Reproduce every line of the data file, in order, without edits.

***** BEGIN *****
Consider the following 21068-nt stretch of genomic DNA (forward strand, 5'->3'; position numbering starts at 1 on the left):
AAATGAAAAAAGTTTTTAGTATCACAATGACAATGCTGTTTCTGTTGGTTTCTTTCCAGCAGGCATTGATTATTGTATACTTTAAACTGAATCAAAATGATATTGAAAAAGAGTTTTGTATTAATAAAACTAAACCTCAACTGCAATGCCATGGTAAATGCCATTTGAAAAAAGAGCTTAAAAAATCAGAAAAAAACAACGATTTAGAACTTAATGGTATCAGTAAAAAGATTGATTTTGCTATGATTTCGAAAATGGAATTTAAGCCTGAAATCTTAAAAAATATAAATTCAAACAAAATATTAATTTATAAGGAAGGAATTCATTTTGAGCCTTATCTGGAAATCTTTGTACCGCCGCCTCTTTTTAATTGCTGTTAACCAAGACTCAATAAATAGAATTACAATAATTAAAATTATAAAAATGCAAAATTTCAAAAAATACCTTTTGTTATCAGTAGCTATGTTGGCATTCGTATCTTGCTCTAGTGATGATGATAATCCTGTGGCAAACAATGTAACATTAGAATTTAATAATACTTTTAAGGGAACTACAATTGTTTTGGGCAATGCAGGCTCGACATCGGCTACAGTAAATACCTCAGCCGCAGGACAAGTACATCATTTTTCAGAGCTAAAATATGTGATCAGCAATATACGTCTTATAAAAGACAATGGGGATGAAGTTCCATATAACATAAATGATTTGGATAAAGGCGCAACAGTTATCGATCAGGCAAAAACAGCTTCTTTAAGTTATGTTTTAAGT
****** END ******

Consider the following 21068-nt stretch of genomic DNA (forward strand, 5'->3'; position numbering starts at 1 on the left):
AAATGAAAAAAGTTTTTAGTATCACAATGACAATGCTGTTTCTGTTGGTTTCTTTCCAGCAGGCATTGATTATTGTATACTTTAAACTGAATCAAAATGATATTGAAAAAGAGTTTTGTATTAATAAAACTAAACCTCAACTGCAATGCCATGGTAAATGCCATTTGAAAAAAGAGCTTAAAAAATCAGAAAAAAACAACGATTTAGAACTTAATGGTATCAGTAAAAAGATTGATTTTGCTATGATTTCGAAAATGGAATTTAAGCCTGAAATCTTAAAAAATATAAATTCAAACAAAATATTAATTTATAAGGAAGGAATTCATTTTGAGCCTTATCTGGAAATCTTTGTACCGCCGCCTCTTTTTAATTGCTGTTAACCAAGACTCAATAAATAGAATTACAATAATTAAAATTATAAAAATGCAAAATTTCAAAAAATACCTTTTGTTATCAGTAGCTATGTTGGCATTCGTATCTTGCTCTAGTGATGATGATAATCCTGTGGCAAACAATGTAACATTAGAATTTAATAATACTTTTAAGGGAACTACAATTGTTTTGGGCAATGCAGGCTCGACATCGGCTACAGTAAATACCTCAGCCGCAGGACAAGTACATCATTTTTCAGAGCTAAAATATGTGATCAGCAATATACGTCTTATAAAAGACAATGGGGATGAAGTTCCATATAACATAAATGATTTGGATAAAGGCGCAACAGTTATCGATCAGGCAAAAACAGCTTCTTTAAGTTATGTTTTAAGT